College Sports

The barely undefeated, about-to-lose Kentucky Wildcats

Kentucky Wildcats’ Willie Cauley-Stein (15) rebounds against Mississippi Rebels’ Martavious Newby (1) in the second half of a game in Lexington, Ky., Jan. 6, 2015.
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Now that college football is over, let's move over to college basketball's major story this year: The completely over-hyped Kentucky Wildcats.

Three weeks ago, UCLA basketball coach Steve Alford called Kentucky "the best team I've coached against" in his 24-year career. He said "there's not a weakness on the team." Many other basketball experts have lavished praise on this year's Kentucky team, similarly calling them the best ever, saying they will undoubtedly go undefeated, and claiming that there is no opponent who can stop them.

ESPN is airing the 15-0 Wildcats' Tuesday night game versus the Missouri Tigers.

But before we talk about their next contest, let's look at the past two games.

Kentucky won both of them—barely—in overtime, no less. The Wildcats could easily have two losses right now, instead of still being undefeated and at the top of the polls. Just barely. Their undefeated position is a very precarious one right now. The chance of their staying that way for the rest of the season is very slim. Here are the specific numbers:

The data comes from Ed Feng, founder of the Power Rank, a sports data information service. Feng holds a Ph.D. and is a math whiz. He admits that Kentucky in any given game should be the winner.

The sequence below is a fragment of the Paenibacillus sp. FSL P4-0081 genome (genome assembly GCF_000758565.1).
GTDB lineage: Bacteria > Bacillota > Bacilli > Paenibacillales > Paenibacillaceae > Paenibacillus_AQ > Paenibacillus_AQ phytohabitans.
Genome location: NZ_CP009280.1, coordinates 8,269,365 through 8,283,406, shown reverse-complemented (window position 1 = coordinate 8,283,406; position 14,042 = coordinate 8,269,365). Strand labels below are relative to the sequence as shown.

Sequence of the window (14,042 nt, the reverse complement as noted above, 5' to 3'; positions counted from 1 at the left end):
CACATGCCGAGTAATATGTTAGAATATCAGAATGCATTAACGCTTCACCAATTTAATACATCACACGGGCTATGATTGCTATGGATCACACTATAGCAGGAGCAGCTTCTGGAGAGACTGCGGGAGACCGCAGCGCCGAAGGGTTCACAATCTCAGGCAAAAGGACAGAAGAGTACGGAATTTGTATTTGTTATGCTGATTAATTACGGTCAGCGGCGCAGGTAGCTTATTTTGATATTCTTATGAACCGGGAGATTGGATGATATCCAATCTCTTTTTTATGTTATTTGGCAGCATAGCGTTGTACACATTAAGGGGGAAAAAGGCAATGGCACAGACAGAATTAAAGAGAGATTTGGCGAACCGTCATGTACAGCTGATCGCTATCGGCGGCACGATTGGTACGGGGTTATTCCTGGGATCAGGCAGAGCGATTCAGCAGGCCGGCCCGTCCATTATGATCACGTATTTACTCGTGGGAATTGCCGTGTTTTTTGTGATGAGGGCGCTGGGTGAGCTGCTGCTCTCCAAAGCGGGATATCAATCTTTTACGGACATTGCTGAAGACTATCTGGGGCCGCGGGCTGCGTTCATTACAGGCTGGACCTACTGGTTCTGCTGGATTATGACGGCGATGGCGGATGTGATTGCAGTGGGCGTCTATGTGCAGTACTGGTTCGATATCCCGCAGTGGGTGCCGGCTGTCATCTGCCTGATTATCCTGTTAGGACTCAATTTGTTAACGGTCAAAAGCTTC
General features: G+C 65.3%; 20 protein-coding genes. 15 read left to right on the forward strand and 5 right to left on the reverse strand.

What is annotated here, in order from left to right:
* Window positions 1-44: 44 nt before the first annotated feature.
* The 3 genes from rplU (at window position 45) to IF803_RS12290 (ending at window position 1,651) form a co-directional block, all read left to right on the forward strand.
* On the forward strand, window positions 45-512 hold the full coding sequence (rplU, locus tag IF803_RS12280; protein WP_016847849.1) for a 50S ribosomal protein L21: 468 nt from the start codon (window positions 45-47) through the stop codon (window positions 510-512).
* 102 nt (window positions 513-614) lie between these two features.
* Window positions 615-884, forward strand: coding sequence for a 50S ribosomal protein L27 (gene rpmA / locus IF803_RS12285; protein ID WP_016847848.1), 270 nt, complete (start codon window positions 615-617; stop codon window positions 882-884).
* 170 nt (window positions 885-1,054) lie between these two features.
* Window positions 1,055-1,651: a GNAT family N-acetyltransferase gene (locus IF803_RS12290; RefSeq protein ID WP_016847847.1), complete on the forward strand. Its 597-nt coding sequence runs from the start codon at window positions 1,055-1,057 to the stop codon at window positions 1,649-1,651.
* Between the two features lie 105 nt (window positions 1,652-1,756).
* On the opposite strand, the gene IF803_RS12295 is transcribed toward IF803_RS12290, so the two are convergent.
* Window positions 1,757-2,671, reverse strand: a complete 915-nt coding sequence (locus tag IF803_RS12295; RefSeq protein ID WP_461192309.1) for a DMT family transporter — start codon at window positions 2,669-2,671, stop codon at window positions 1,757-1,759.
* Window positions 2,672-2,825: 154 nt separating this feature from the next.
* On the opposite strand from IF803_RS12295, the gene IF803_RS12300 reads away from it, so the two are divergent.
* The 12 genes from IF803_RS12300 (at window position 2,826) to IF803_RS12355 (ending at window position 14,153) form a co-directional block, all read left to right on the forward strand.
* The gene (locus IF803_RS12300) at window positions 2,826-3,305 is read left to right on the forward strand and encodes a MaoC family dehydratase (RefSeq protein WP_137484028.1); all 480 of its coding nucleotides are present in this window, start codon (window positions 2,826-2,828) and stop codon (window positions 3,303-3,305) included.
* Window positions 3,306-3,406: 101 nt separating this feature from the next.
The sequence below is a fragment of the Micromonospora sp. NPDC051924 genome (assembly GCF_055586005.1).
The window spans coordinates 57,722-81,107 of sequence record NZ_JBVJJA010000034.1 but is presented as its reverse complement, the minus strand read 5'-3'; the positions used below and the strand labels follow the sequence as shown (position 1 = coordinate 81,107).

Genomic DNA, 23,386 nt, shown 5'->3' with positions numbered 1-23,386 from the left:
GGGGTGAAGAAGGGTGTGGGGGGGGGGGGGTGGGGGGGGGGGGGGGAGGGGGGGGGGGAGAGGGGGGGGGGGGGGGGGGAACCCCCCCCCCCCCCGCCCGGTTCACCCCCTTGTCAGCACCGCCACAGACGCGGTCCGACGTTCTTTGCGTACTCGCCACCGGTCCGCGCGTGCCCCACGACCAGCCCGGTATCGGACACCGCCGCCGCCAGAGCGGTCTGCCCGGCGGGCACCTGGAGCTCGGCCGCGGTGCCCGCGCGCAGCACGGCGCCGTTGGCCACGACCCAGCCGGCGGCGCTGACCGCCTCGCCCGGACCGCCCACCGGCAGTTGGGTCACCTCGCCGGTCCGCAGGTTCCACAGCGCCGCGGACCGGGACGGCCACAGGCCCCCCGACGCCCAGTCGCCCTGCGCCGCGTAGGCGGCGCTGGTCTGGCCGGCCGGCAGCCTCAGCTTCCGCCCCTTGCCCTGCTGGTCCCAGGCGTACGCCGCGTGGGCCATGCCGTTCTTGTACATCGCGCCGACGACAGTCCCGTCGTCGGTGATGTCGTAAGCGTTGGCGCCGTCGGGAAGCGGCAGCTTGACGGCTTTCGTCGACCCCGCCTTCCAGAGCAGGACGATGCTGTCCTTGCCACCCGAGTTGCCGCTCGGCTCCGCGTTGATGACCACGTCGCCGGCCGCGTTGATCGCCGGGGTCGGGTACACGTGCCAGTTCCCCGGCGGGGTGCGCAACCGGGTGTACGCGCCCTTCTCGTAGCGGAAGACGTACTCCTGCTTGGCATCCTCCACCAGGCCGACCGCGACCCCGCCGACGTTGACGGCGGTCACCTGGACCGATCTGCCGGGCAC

The only problem is that the accumulated effect of those probabilities suggests they will lose at least once along the way. Even if they had a 90 percent chance of winning each game, the numbers would suggests they should lose one time out of every 10.

Over the course of the season, Kentucky only has a 13 percent chance of winning every game. (The UCLA Bruins has the longest winning streak in college hoops, with 88 consecutive wins from 1971 to 1974.)

"I think Kentucky is off to a hot start this season," said Feng. "It's the opposite of last season, when they started preseason No. 1, but struggled during the regular season." Feng points out that "they only really played well in the tournament," and his analysis of the numbers shows that this year, "the real Kentucky is somewhere between last year's and this year's team."

So look out for a loss. Don't be surprised when it comes. It probably won't be Tuesday night against a weak Missouri team, but it might be sooner than you think.